To my mind, the best example of all is STRAW (Students and Teachers Restoring a Watershed), whose story is lovingly and exactly told by co-editor Michael K. Stone. In that project, students of a local Marin County school selected and brought to fruition a project that would reintroduce a tiny freshwater shrimp to a creek from which it had disappeared. The effort required them to learn everything from botany to political science, as they not only learned how to do what they proposed but also got the cooperation and trust of the (sympathetic) rancher through whose land the stream passes. The results are astonishing and ought indeed to be a model for curricula that attract many of the "disciplines" to a single project, the doing of which motivates the students to learn.
Ecological Literacy will certainly be of great use to teachers and other educators, but it is equally important for parents to read it. It is about time that this pedagogy got into our schools. As Orr has pointed out repeatedly in recent speeches, the ability to live more sustainably on the earth is no longer technically beyond us. It can be done. It takes the will and persistence to do it. And schools are a proper place to begin.
The book will not please those who believe that "standards" are the benchmark issue for education. Indeed, the book's authors draw a line in the sand. It should be remembered that Orr's hero, John Dewey, was recently listed by a conservative magazine as author of one of the "ten most harmful books of the 19th and 20th centuries." (Marx and Hitler also made the list.) Against the standards, the writers of Ecological Literacy call for a values revolution that may in fact be more conservative of American ideals than what the so-called conservatives propose.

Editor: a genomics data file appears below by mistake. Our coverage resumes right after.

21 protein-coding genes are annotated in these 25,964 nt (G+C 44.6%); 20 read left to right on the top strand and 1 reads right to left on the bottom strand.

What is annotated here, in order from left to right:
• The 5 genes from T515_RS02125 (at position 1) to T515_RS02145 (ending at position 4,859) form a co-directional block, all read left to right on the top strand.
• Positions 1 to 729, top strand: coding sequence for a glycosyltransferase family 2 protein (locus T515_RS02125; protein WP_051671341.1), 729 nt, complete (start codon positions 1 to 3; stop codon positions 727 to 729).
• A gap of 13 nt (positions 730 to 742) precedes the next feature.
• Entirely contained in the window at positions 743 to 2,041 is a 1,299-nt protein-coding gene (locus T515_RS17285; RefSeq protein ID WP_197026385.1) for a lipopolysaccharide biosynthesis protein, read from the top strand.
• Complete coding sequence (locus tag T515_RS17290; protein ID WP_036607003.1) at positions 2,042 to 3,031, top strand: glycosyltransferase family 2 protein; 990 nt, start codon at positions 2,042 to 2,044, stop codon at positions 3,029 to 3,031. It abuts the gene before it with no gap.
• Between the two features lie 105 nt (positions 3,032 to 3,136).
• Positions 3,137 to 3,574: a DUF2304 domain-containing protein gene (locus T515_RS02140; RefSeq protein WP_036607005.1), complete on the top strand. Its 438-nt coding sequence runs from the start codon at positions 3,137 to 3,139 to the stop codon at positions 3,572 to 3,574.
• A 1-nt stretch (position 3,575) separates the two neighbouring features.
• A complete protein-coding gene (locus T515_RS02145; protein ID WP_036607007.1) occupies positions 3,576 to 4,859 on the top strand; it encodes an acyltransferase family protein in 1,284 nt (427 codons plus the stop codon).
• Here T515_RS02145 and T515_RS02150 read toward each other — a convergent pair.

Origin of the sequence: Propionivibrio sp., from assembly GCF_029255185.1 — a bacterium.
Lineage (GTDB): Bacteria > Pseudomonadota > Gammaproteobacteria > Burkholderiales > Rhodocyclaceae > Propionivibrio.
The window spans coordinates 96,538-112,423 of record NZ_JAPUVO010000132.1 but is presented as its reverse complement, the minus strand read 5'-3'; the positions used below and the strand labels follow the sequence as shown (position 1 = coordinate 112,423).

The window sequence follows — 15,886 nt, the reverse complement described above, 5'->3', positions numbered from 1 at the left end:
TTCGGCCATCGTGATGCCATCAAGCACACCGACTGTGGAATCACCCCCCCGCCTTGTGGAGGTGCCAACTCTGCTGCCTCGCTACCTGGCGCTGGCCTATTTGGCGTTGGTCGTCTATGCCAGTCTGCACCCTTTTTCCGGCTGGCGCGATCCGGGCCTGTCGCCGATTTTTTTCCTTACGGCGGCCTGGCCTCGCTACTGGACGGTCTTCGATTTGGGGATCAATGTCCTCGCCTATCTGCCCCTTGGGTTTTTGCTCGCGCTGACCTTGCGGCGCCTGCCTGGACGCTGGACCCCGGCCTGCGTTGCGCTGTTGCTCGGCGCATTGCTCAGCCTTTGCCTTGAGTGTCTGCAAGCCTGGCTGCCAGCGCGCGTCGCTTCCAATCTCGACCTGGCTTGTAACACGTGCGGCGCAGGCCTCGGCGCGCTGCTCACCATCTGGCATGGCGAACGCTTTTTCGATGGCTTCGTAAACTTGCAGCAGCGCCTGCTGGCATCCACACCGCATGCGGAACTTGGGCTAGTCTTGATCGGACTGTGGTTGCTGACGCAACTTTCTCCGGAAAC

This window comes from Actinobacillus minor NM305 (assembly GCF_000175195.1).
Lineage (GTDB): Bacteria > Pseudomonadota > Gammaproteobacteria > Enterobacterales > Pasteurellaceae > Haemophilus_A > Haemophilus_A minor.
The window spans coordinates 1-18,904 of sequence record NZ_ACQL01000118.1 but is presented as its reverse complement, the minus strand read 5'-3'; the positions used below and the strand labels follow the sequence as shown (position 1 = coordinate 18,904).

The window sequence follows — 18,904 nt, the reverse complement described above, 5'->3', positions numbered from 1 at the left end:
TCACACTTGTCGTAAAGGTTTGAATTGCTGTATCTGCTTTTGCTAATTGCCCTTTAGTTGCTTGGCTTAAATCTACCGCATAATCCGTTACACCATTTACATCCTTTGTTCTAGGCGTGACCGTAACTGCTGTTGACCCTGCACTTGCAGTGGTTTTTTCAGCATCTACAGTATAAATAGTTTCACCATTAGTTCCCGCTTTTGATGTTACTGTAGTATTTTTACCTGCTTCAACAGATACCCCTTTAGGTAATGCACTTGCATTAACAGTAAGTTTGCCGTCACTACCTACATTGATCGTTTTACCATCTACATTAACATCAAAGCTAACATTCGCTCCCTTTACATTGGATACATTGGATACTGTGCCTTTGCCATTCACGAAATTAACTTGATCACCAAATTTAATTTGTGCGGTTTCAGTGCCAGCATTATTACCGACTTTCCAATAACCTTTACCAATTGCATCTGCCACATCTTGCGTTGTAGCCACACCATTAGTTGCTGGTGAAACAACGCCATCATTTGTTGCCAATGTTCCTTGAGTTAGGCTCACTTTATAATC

The essays are not all of equal quality, and there is the occasional gaffe. One otherwise interesting report of an urban project, for instance, suggests that the U.S. Navy "secretly" ran a nuclear research lab at Hunters Point. If so, it was an ill-kept secret, since my Boy Scout troop proudly visited the lab during the early 1960s. Then, too, there is the occasional effort to cloak straightforward ideas in as many long Latinate phrases as possible. It would be a shame if "ecoliteracy" were reduced to another face of technocracy.
Overall, however, it is a fine, timely and needed book. As Waters writes in her contribution, "The public school system is our last best hope for teaching real democratic values that can withstand the insidious voices of those who would have us believe that life is all about personal fulfillment and personal consumption."
William Bryant Logan is the author of Oak: The Frame of Civilization (Norton).
From David Sobel, Director of Teacher Certification Programs, Antioch New England Graduate School and author of Place-Based Education: Connecting Classrooms and Communities.